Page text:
The Chris Jones story is quickly going from bad to horrific. The former Louisville guard who was suspended indefinitely for one game last week before returning to lead Louisville to a comeback victory over Miami on Saturday has been charged with raping one woman and sodomizing another later that night. These events appear to be unrelated Jones sending a threatening text message to another woman, which appears to be the cause of his indefinite one-game suspension. According to the school, Jones, who has pleaded not guilty, was dismissed from the team after missing a Saturday night curfew and they were unaware of the nature of the charges prior to his dismissal.
Being the son of LeBron James will lead to increased scrutiny particularly on the basketball court, but it appears that LeBron is ok with it up to a certain point, which appears to be college coaches recruiting his 10-year-old son LeBron James Jr. On some level part of this is due to James and other (like the John Lucas Camp) promoting videos of LeBron Jr. on social media. Even in the world of recruiting, reaching out to a 10-year-old is ridiculous especially when his father is among the most famous athletes on the planet and has access to any basketball figure he would like to speak to (ok, maybe not Pat Riley any more).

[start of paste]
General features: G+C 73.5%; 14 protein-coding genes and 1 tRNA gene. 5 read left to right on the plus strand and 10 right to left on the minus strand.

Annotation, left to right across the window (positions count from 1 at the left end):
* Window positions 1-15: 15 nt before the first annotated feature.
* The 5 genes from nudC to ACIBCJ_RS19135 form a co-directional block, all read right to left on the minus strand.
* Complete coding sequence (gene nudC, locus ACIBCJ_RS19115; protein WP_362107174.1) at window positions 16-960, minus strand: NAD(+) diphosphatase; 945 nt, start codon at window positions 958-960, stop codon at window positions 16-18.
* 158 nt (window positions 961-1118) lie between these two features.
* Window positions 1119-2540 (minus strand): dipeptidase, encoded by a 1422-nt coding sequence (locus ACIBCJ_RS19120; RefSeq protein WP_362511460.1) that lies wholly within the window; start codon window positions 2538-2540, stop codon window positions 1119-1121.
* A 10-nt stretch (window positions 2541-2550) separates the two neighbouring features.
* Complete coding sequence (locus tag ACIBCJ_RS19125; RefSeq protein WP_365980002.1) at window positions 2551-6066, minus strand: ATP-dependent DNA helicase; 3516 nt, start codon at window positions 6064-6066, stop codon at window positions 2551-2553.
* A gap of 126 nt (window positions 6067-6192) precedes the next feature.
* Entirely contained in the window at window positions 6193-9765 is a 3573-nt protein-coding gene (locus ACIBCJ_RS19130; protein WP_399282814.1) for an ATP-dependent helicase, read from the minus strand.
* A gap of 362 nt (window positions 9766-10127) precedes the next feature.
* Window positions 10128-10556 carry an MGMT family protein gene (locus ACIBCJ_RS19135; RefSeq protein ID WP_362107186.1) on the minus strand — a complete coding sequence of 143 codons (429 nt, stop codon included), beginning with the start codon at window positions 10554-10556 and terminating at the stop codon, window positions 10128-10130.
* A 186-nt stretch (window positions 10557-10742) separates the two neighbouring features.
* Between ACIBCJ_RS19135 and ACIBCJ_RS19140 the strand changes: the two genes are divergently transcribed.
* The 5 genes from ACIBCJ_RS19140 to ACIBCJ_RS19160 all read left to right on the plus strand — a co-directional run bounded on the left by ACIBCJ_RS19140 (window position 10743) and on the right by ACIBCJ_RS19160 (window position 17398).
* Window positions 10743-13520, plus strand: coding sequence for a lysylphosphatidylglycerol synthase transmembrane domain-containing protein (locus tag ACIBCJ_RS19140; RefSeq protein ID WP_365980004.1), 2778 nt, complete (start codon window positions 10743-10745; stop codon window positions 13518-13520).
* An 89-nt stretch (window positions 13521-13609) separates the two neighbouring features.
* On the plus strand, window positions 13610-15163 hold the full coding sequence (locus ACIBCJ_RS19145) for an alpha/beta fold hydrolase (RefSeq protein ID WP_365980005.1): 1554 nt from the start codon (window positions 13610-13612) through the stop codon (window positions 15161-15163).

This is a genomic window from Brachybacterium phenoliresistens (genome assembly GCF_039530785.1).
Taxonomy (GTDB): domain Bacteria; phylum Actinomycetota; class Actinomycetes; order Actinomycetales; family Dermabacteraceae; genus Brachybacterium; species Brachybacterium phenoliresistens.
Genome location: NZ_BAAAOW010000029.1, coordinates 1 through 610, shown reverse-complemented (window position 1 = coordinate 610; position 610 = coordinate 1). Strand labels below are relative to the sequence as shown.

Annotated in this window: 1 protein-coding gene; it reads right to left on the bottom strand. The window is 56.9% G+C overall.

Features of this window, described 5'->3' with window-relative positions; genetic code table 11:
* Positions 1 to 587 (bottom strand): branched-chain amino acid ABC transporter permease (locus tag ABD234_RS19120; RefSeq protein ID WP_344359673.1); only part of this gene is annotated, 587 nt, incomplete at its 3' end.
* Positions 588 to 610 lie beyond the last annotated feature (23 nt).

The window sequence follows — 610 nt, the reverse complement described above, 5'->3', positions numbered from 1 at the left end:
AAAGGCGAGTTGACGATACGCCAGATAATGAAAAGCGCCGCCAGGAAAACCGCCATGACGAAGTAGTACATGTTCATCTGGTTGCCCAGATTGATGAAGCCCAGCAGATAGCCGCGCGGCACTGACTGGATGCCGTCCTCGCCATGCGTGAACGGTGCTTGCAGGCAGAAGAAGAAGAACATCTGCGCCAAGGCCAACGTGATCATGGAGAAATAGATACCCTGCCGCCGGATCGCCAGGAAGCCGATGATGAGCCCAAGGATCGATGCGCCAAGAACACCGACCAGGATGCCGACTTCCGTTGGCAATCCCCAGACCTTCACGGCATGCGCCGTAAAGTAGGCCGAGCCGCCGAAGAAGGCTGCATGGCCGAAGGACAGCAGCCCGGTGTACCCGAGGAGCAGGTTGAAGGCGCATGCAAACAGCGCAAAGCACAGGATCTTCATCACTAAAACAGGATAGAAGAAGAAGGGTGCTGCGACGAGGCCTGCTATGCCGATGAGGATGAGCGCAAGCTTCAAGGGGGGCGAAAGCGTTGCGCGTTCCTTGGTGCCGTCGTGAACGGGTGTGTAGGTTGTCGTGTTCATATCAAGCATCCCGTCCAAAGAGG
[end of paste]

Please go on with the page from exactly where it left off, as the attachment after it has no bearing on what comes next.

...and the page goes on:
Nathan Power, the Kansas State student who intentionally ran into Jamari Traylor following Kansas State’s victory over Kansas, has been cited for disorderly conduct. It is unclear what kind of penalty Power, who apologized in the student newspaper, will face. At the very least we would expect that he will be banned from going to Kansas State games for the foreseeable future, but we are not sure if he will face a fine or any kind of disciplinary measures such as probation.